Our weather will remain unsettled and active for the next few days with thunderstorm chances and the threat of severe weather. All modes of severe weather will be possible this afternoon and tonight including large hail, damaging winds, and tornadoes.
A second system will near the area Wednesday evening, and yet a third may drop into the plain this weekend. Temperatures will remain above the seasonal average this week, including Tuesday’s highs in the upper 80s.
The main upper level storm system is centered over the Rockies this morning and will quickly lift northeast into the central and northern plains tonight and tomorrow. A second upper level low will dive down from the Pacific Northwest and influence our weather Wednesday.
The upper air flow will transition from the southwest to the northwest by late this week and may bring another system into the region this weekend and possibly by this time next week. Springtime in Oklahoma.
This morning a lead disturbance is rotating around the main upper level system and is moving from the southwest to northeast across the area. Showers and storms will develop and also move northeast this morning across part of eastern OK. These storms will more than likely not be able to utilize all of the available energy in the atmosphere.
These elevated storms may produce some marginally severe hail this morning with some of the stronger cells and some winds near 40 to 50 mph but most of this activity will remain below severe levels. A few severe storms, however, can’t be ruled out.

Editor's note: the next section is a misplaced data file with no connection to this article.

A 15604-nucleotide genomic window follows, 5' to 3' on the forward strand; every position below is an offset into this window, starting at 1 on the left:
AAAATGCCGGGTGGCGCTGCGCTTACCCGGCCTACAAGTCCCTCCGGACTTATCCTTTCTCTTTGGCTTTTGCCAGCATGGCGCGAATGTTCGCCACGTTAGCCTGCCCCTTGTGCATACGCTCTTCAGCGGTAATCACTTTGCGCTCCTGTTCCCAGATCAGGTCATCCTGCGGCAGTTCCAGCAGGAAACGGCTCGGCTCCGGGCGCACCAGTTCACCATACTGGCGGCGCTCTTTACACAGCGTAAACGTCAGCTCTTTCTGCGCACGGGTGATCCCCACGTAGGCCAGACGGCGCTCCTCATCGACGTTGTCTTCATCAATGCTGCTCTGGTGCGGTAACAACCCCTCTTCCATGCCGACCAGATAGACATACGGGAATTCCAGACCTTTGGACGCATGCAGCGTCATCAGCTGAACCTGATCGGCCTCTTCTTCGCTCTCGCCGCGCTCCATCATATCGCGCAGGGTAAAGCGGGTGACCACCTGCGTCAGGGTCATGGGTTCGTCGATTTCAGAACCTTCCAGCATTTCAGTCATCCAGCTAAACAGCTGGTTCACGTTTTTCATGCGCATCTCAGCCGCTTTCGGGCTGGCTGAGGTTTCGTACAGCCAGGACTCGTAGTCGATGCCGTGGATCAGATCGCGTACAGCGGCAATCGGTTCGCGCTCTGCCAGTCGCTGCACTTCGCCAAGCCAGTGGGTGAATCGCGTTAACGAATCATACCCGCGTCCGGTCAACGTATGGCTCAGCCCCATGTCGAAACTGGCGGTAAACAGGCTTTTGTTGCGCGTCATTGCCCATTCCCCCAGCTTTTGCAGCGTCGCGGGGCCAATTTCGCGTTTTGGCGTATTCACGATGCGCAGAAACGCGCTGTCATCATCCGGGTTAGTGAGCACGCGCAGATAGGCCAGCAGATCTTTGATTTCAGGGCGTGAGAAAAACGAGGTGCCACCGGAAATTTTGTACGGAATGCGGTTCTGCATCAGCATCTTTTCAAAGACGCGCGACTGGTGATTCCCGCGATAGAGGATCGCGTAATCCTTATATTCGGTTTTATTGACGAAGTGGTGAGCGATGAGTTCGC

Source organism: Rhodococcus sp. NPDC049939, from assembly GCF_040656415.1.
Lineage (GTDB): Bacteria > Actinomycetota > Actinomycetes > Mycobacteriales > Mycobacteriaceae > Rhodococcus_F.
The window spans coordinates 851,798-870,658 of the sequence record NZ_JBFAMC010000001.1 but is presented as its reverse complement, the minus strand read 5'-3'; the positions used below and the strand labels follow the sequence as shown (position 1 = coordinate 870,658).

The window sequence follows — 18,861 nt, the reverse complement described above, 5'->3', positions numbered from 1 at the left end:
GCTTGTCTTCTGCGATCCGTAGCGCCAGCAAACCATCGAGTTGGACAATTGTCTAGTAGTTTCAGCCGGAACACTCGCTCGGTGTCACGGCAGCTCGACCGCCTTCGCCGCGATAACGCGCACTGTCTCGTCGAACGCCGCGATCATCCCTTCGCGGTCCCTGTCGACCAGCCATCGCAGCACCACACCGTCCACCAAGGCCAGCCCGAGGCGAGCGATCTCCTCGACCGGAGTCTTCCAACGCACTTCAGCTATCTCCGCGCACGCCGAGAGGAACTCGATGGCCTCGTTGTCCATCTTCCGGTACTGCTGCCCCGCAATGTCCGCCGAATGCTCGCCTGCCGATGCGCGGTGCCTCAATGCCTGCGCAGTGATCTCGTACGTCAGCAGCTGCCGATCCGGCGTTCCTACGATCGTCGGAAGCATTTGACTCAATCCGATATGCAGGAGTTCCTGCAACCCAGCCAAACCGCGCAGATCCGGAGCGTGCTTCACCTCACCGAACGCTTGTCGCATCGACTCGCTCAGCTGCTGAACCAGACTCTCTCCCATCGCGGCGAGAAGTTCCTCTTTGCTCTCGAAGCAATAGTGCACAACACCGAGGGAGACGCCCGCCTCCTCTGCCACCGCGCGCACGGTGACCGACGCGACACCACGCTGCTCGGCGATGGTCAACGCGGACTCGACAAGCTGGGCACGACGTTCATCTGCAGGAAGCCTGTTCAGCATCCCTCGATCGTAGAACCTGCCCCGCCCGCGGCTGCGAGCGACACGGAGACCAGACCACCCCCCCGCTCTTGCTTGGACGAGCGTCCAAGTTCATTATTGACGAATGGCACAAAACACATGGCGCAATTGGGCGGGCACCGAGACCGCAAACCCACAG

The morning clouds will begin to break by midday. Partly sunny conditions will allow highs in the upper 70s or even a few lower 80s and strong south winds will continue to enforce the low level moisture feed into the state.
Sometime this afternoon the dry line will begin moving eastward and scattered storms will attempt to develop. The first development may be around 2 p.m. to 4 p.m. around the I-35 region with storms quickly becoming severe. Storms would continue to move east and northeast into eastern OK this evening before exiting around 10 p.m. to midnight across far eastern OK and western Arkansas as the main upper level trough begins to lose its influence across the area.
Tuesday we’ll be in between systems. The dry line will more than likely never cross the Tulsa metro but will become rather diffuse and may possibly reform well west of the area by Tuesday night or Wednesday as the next upper level trough begins to drop down from the Pacific Northwest into the central plains. This will cause a second area of low pressure to develop across northwestern or western OK Tuesday night. Wednesday this system will move eastward or southeast and bring a cold front across the area by late Wednesday into Thursday morning. Some additional storms will be possible during this period. A few may be strong to severe with hail and wind the main threats, but the better forcing for severe storms may reside to the northeast of the metro.
Thursday and Friday will more than likely bring us a respite in the activity before another system develops with more storm chances for part of the weekend. The data is unclear regarding the exact outcome with this weekend system but as the week progresses the confidence regarding timing and placement should also increase. Temperatures will more than likely drop into the lower 70s for highs this weekend with lows in the 50s.
Please remain aware of your weather surroundings today and tonight.
Thanks for reading the Monday morning weather discussion and blog.
Have a safe day.